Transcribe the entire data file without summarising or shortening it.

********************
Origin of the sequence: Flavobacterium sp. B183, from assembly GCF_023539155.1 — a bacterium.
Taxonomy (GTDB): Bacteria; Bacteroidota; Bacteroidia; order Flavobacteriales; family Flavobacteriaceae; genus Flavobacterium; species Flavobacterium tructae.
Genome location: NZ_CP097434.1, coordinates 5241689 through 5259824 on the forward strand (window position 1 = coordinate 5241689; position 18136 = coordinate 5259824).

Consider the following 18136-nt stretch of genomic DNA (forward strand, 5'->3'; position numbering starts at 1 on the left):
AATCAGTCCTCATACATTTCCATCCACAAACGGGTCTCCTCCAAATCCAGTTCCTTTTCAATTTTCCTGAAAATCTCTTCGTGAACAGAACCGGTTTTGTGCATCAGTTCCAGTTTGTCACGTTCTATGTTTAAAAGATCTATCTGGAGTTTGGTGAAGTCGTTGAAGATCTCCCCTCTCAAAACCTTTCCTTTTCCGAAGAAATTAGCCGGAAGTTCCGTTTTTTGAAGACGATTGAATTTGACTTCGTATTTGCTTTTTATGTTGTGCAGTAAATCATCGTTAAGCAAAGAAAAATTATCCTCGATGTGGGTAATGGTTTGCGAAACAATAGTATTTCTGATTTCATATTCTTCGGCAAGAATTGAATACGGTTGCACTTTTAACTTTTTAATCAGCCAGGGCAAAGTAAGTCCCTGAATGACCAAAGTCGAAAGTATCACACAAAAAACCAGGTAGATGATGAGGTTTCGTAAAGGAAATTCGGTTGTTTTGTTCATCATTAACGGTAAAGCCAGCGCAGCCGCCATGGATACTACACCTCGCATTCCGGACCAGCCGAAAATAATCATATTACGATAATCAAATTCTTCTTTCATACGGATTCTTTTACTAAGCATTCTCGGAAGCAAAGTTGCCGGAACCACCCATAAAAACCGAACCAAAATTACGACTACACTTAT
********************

Origin of the sequence: Flavobacterium sp. B183, from assembly GCF_023539155.1 — a bacterium.
Taxonomy (GTDB): Bacteria; Bacteroidota; Bacteroidia; order Flavobacteriales; family Flavobacteriaceae; genus Flavobacterium; species Flavobacterium tructae.
Genome location: NZ_CP097434.1, coordinates 5241689 through 5259824 on the forward strand (window position 1 = coordinate 5241689; position 18136 = coordinate 5259824).

Consider the following 18136-nt stretch of genomic DNA (forward strand, 5'->3'; position numbering starts at 1 on the left):
AATCAGTCCTCATACATTTCCATCCACAAACGGGTCTCCTCCAAATCCAGTTCCTTTTCAATTTTCCTGAAAATCTCTTCGTGAACAGAACCGGTTTTGTGCATCAGTTCCAGTTTGTCACGTTCTATGTTTAAAAGATCTATCTGGAGTTTGGTGAAGTCGTTGAAGATCTCCCCTCTCAAAACCTTTCCTTTTCCGAAGAAATTAGCCGGAAGTTCCGTTTTTTGAAGACGATTGAATTTGACTTCGTATTTGCTTTTTATGTTGTGCAGTAAATCATCGTTAAGCAAAGAAAAATTATCCTCGATGTGGGTAATGGTTTGCGAAACAATAGTATTTCTGATTTCATATTCTTCGGCAAGAATTGAATACGGTTGCACTTTTAACTTTTTAATCAGCCAGGGCAAAGTAAGTCCCTGAATGACCAAAGTCGAAAGTATCACACAAAAAACCAGGTAGATGATGAGGTTTCGTAAAGGAAATTCGGTTGTTTTGTTCATCATTAACGGTAAAGCCAGCGCAGCCGCCATGGATACTACACCTCGCATTCCGGACCAGCCGAAAATAATCATATTACGATAATCAAATTCTTCTTTCATACGGATTCTTTTACTAAGCATTCTCGGAAGCAAAGTTGCCGGAACCACCCATAAAAACCGAACCAAAATTACGACTACACTTAT